Obstructive apnea during sleep is associated with peripheral vasoconstriction

Virginia A. Imadojemu, Kevin Gleeson, Kristen S. Gray, Lawrence I. Sinoway, Urs A. Leuenberger

Research output: Contribution to journalArticle

82 Citations (Scopus)

Abstract

Obstructive apnea during sleep is associated with a substantial transient blood pressure elevation. The mechanism of this pressor response is unclear. In this study we measured muscle sympathetic nerve activity (MSNA), mean arterial pressure (Psa), and mean limb blood velocity as an index of blood flow (MBV, Doppler) and calculated changes in limb vascular resistance during and after apneas during both wakefulness and sleep in patients with the obstructive sleep apnea syndrome. Immediately postapnea during sleep Psa increased significantly compared with the earlier stages of apnea and this was preceded by a rise of MSNA (n = 5). In contrast to blood pressure, MBV remained unchanged. Because resistance = blood pressure/blood flow, limb vascular resistance increased by 29 ± 8% from late apnea to postapnea (n = 7, p < 0.002). Voluntary breathhold maneuvers during room air exposure evoked similar responses (n = 10). Supplemental oxygen administered via nonrebreather face mask attenuated the MSNA and vasoconstrictor responses to obstructive (n = 2) and voluntary apneas (n = 10). Our data suggest that obstructive apneas in patients with the obstructive apnea syndrome are accompanied by transient limb vasoconstriction. This vasoconstrictor response appears to be, at least in part, mediated by the sympathetic nervous system and may be linked to hypoxia.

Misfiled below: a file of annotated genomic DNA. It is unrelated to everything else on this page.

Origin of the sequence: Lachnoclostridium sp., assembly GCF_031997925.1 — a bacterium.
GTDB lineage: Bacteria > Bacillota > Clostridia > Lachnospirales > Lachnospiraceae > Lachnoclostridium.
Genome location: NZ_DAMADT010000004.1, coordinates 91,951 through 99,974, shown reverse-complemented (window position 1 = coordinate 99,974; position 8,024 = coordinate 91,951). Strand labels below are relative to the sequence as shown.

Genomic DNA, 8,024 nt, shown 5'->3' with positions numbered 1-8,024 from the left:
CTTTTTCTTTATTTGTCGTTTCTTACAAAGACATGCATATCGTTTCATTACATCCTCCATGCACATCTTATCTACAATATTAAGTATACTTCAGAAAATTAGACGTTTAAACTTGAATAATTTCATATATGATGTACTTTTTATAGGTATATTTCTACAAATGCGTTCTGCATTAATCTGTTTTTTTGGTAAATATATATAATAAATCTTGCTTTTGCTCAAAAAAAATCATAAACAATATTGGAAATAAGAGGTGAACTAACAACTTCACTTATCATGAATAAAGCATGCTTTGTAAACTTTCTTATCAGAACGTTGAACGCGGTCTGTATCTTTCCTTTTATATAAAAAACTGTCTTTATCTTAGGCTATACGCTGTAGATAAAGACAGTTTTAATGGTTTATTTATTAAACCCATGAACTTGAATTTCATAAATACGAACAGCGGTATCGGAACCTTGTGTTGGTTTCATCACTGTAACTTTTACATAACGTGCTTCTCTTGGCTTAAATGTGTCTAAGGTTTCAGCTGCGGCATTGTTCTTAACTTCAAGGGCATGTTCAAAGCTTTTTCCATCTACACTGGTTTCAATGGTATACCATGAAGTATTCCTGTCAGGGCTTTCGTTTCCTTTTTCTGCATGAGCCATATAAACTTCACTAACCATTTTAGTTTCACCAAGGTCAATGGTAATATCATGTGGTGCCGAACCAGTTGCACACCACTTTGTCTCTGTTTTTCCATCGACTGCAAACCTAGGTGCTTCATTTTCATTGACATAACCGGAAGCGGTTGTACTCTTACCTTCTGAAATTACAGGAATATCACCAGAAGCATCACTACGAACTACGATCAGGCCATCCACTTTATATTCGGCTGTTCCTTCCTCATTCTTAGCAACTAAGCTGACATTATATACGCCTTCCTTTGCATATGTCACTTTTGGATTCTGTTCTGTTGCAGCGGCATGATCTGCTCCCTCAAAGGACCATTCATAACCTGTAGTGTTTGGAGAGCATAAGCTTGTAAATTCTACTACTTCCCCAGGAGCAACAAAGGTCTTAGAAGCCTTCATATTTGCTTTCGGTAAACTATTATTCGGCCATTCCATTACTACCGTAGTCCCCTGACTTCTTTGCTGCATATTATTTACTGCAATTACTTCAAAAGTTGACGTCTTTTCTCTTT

Original languageEnglish (US)
Pages (from-to)61-66
Number of pages6
JournalAmerican journal of respiratory and critical care medicine
Volume165
Issue number1
DOIs
StatePublished - Jan 1 2002

Fingerprint

Obstructive Sleep Apnea
Apnea
Vasoconstriction
Extremities
Vasoconstrictor Agents
Blood Pressure
Vascular Resistance
Muscles
Sleep
Wakefulness
Sympathetic Nervous System
Masks
Arterial Pressure
Air
Oxygen

All Science Journal Classification (ASJC) codes

  • Pulmonary and Respiratory Medicine
  • Critical Care and Intensive Care Medicine

Cite this

@article{1c3a42fd0aa44741a445d1fc9454f6e2,
title = "Obstructive apnea during sleep is associated with peripheral vasoconstriction",
abstract = "Obstructive apnea during sleep is associated with a substantial transient blood pressure elevation. The mechanism of this pressor response is unclear. In this study we measured muscle sympathetic nerve activity (MSNA), mean arterial pressure (Psa), and mean limb blood velocity as an index of blood flow (MBV, Doppler) and calculated changes in limb vascular resistance during and after apneas during both wakefulness and sleep in patients with the obstructive sleep apnea syndrome. Immediately postapnea during sleep Psa increased significantly compared with the earlier stages of apnea and this was preceded by a rise of MSNA (n = 5). In contrast to blood pressure, MBV remained unchanged. Because resistance = blood pressure/blood flow, limb vascular resistance increased by 29 ± 8{\%} from late apnea to postapnea (n = 7, p < 0.002). Voluntary breathhold maneuvers during room air exposure evoked similar responses (n = 10). Supplemental oxygen administered via nonrebreather face mask attenuated the MSNA and vasoconstrictor responses to obstructive (n = 2) and voluntary apneas (n = 10). Our data suggest that obstructive apneas in patients with the obstructive apnea syndrome are accompanied by transient limb vasoconstriction. This vasoconstrictor response appears to be, at least in part, mediated by the sympathetic nervous system and may be linked to hypoxia.",
author = "Imadojemu, {Virginia A.} and Kevin Gleeson and Gray, {Kristen S.} and Sinoway, {Lawrence I.} and Leuenberger, {Urs A.}",
year = "2002",
month = "1",
day = "1",
doi = "10.1164/ajrccm.165.1.2009062",
language = "English (US)",
volume = "165",
pages = "61--66",